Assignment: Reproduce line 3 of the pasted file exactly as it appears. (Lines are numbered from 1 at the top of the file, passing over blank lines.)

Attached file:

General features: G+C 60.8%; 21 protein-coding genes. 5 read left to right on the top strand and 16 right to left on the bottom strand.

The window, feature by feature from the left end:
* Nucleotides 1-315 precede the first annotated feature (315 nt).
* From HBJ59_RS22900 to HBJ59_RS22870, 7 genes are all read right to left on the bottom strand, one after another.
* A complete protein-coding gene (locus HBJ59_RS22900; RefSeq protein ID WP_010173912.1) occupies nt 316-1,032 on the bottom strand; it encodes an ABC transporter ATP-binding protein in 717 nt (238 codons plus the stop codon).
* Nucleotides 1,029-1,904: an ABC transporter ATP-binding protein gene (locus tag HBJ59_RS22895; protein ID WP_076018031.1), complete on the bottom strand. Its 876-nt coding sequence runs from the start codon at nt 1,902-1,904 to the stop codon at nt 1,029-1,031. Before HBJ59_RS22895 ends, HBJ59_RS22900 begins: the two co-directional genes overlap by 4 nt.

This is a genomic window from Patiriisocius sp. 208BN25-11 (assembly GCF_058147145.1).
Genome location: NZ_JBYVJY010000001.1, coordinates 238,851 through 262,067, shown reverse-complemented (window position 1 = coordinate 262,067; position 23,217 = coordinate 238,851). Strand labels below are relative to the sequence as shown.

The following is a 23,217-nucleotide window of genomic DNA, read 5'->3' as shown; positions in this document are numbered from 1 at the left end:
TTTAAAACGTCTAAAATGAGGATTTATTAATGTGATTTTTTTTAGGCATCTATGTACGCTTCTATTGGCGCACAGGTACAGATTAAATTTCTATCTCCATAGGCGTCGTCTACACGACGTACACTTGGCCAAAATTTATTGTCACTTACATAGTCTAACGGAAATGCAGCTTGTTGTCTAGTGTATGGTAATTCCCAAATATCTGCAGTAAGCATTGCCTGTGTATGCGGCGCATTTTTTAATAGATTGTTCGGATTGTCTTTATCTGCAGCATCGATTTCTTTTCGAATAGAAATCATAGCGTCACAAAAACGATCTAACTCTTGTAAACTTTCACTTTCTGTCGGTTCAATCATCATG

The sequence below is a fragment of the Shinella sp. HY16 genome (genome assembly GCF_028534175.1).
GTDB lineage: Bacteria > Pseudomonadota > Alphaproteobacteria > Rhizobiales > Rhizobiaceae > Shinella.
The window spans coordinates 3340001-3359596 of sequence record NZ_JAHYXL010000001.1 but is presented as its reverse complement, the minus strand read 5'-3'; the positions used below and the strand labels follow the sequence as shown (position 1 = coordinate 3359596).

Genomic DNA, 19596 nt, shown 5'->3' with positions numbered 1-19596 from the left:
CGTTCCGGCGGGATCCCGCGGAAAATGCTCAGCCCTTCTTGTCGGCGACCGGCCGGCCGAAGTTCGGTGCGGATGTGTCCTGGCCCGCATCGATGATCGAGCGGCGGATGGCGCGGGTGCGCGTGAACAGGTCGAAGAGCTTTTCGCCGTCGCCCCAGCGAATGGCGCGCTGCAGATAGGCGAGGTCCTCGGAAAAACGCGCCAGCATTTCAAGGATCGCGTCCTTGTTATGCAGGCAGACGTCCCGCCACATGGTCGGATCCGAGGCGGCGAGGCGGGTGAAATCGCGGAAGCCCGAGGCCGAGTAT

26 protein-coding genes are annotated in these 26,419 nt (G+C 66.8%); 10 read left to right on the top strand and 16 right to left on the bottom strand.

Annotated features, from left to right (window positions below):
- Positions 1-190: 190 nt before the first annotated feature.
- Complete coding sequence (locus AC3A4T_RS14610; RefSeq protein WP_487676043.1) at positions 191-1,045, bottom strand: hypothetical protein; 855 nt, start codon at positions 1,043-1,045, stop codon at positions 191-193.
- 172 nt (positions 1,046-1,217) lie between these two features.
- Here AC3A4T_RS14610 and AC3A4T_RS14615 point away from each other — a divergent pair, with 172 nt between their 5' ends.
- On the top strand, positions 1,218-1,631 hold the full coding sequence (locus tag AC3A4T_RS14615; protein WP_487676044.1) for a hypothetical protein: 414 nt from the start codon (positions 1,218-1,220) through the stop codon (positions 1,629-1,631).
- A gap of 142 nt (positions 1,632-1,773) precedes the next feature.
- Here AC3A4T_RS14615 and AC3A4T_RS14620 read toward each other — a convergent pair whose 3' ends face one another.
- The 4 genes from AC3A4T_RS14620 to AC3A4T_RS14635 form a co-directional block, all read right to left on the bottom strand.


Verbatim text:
* Nucleotides 1-315 precede the first annotated feature (315 nt).